Soon Our Phones Will Be Telling Us to Drink More Water

A new crop of health wearables aims to keep users hydrated

hydration skin patch
This small adhesive pad tracks skin temperature and changes color if there's a problem. John A. Rogers

You don't actually need to drink eight glasses of water a day. But, dehydration can have serious consequences—from kidney failure to brain swelling.

Hydration is the new frontier in the health tracker world. Researchers and young innovators are exploring a range of different approaches to tracking hydration—from sensor-packed patches to smart water bottles—hoping theirs will be the one that prevails as we head into a future of hotter summers and longer heat waves.

Here are some of the possibilities, many of which will be able to communicate with our smartphones:

The wearables  

Seeing through skin: Two young scientists from Stanford’s Graduate School of Business are developing a device that can help move health trackers beyond the level of counting steps and heartbeats. At their small startup, Echo Labs, they have created a prototype wristband that uses optic signals, or light, to see through skin to measure not just a person’s hydration levels, but also their oxygen, carbon dioxide, PH and blood pressure levels. The challenge of using optic sensors to read blood is what’s known as “noise,”—interference from outside factors, such as light, movement and even skin color. But the inventors, Pierre-Jean Cobut and Elad Ferber, say they’ve created an algorithm that can rule out the noise, even if a person is running outside. Several health companies have reportedly expressed interest in the technology.

Painless needles: Researchers at Sandia National Laboratories have created a small device that can be worn on a wristband and uses tiny needles that measure the liquid between skin cells. It sounds painful, but it’s not at all, because the needles are so small that they don’t cause pain reactions from nerves when they penetrate the skin. The device can analyze a person’s electrolyte levels on the spot. The scientists believe the wearable can be upgraded so that eventually some of the needles will make a reading and, if more electrolytes are needed, other needles will supply them.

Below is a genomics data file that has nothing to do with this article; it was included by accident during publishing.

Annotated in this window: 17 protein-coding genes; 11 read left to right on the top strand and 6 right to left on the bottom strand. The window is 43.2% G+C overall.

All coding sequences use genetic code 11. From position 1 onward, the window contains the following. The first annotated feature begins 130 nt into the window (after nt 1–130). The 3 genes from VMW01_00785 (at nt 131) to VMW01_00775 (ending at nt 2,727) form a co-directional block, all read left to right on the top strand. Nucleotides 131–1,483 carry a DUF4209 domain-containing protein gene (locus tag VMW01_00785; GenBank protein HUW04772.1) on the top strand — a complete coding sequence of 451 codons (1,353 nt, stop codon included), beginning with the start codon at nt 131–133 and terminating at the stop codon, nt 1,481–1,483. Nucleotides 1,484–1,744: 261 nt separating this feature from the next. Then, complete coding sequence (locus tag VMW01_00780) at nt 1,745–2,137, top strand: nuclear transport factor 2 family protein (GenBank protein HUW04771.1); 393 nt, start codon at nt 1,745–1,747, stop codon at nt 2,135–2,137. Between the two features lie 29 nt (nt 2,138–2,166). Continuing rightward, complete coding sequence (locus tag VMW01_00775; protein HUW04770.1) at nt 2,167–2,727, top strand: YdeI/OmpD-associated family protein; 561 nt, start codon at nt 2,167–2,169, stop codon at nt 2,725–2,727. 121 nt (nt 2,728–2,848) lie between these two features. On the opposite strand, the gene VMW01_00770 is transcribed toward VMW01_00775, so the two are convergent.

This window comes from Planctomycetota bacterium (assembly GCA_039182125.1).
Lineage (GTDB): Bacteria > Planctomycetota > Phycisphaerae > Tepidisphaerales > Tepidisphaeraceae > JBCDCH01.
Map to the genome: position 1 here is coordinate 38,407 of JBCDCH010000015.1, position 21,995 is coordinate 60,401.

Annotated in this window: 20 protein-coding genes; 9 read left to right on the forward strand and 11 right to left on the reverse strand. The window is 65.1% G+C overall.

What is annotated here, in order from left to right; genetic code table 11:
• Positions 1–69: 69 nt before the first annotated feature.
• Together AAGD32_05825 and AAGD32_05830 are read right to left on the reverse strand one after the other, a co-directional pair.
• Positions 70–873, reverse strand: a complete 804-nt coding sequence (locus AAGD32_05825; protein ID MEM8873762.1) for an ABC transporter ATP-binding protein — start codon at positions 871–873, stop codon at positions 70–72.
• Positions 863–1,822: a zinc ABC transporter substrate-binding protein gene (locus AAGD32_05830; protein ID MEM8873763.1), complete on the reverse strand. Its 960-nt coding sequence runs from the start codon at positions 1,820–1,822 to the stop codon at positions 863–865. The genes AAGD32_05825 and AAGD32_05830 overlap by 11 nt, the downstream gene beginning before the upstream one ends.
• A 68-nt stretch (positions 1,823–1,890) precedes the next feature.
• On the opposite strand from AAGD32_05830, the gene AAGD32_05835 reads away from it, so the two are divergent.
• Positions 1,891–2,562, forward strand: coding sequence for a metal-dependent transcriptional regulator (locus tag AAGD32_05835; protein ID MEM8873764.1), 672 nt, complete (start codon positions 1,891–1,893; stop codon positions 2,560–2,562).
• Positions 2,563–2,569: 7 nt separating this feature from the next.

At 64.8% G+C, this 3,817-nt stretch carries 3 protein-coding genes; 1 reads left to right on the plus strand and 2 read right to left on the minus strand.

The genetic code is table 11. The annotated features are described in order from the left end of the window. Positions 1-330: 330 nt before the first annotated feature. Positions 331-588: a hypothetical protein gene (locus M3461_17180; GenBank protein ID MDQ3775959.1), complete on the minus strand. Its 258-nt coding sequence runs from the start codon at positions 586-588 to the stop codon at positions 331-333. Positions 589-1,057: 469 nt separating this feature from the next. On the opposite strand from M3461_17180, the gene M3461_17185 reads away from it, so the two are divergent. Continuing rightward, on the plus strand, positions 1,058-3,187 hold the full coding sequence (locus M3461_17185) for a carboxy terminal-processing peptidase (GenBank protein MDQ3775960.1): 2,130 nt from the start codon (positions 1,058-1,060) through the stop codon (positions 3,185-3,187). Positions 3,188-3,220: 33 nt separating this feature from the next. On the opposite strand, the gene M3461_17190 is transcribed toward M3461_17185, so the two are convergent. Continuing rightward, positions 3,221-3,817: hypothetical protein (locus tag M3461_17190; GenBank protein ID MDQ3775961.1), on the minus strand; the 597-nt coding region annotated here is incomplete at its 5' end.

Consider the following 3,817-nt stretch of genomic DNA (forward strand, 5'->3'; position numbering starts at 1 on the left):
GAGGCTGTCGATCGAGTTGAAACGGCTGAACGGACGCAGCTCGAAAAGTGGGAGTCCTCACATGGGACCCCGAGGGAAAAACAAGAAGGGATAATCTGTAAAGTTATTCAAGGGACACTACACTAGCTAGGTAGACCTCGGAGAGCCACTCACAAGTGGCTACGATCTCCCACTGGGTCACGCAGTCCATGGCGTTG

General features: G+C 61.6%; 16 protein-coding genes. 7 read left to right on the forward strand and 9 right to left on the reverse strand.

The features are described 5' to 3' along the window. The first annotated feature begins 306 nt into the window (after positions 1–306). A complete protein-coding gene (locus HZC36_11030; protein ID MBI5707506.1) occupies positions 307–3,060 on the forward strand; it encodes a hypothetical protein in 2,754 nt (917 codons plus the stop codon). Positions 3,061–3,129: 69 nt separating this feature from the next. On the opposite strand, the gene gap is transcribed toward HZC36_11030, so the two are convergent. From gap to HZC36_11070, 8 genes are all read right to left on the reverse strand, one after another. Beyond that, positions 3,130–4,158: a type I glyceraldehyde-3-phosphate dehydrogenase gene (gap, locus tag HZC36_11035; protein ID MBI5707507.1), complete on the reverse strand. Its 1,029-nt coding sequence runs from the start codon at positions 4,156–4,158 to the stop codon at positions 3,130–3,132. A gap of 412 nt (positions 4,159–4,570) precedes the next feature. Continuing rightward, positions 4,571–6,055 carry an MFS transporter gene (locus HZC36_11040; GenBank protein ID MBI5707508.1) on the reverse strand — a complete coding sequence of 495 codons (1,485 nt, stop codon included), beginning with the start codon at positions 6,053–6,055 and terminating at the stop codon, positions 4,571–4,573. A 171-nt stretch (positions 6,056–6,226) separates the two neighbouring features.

Sweat check: At the University of Strathclyde in Scotland, researchers have developed a small wearable pad with sensors that can analyze electrolyte levels in a person’s sweat and, if they’re too low, send an alert to the person’s smartphone. Though its main market would likely be athletes and fitness enthusiasts, the inventors say it could also be used by the elderly as an everyday means to monitoring their hydration.

Color change: A team of researchers from Northwestern University and the University of Illinois at Urbana-Champaign has taken yet another approach. They’ve designed a small wearable pad that measures temperature changes on a user’s skin, and from that, it can detect the individual's blood flow rate and skin hydration levels. The device is actually an array of up to 3,600 tiny liquid crystals spread over a thin, soft, stretchable surface. When a crystal senses a temperature change, it changes color; if the change is significant, the whole pad could change color, alerting the person wearing it that something may be awry.

Electronic stamps: A device described as an “adhesive electronic stamp” has been invented by scientists at Ecole Polytechnique Federale de Lausanne in Switzerland. As water molecules from sweat pass through the stamp, their electrical charge triggers the sensor, and that makes it possible to detect the pH balance of the fluid. From that, the adhesive patch can analyze the wearer's hydration level.

The accessories

When bottles glow: Of course, you can forget about wristbands and adhesive patches and just let your water bottle tell you when you need to take a drink. A new product called HidrateMe, developed at the University of Minnesota, is a bottle that glows when it’s time to take a big swig. Using a smartphone app, it calculates the user's optimal rate of water consumption based on height, weight and level of physical activities, plus the elevation and weather. If you fall behind in your recommended drinking pace, the bottle starts glowing to remind you it’s time for a water break.

Sending a hug: A device, called The Hug, is basically a bracelet that fits around a water bottle and keeps track of how much water a person has consumed. The information is sent via Bluetooth to a mobile app that lets the user know when to drink to keep up with daily goals, based on the individual's weight, height and sex, as well as the temperature. The Hug sensor also has accelerometers that determine how much someone is drinking, based on the water bottle’s movements; its algorithms, in fact, can determine whether the user is taking a drink or just swinging the water bottle around.

Checking your breath: Finally, there’s Mint, an app unveiled earlier this year at the Consumer Electronics Show by a company called Breathometer, Inc. Breathe into the Mint disc and it not only analyzes the quality of your breath, but it also has a hydration sensor that measures moisture in your mouth tissues.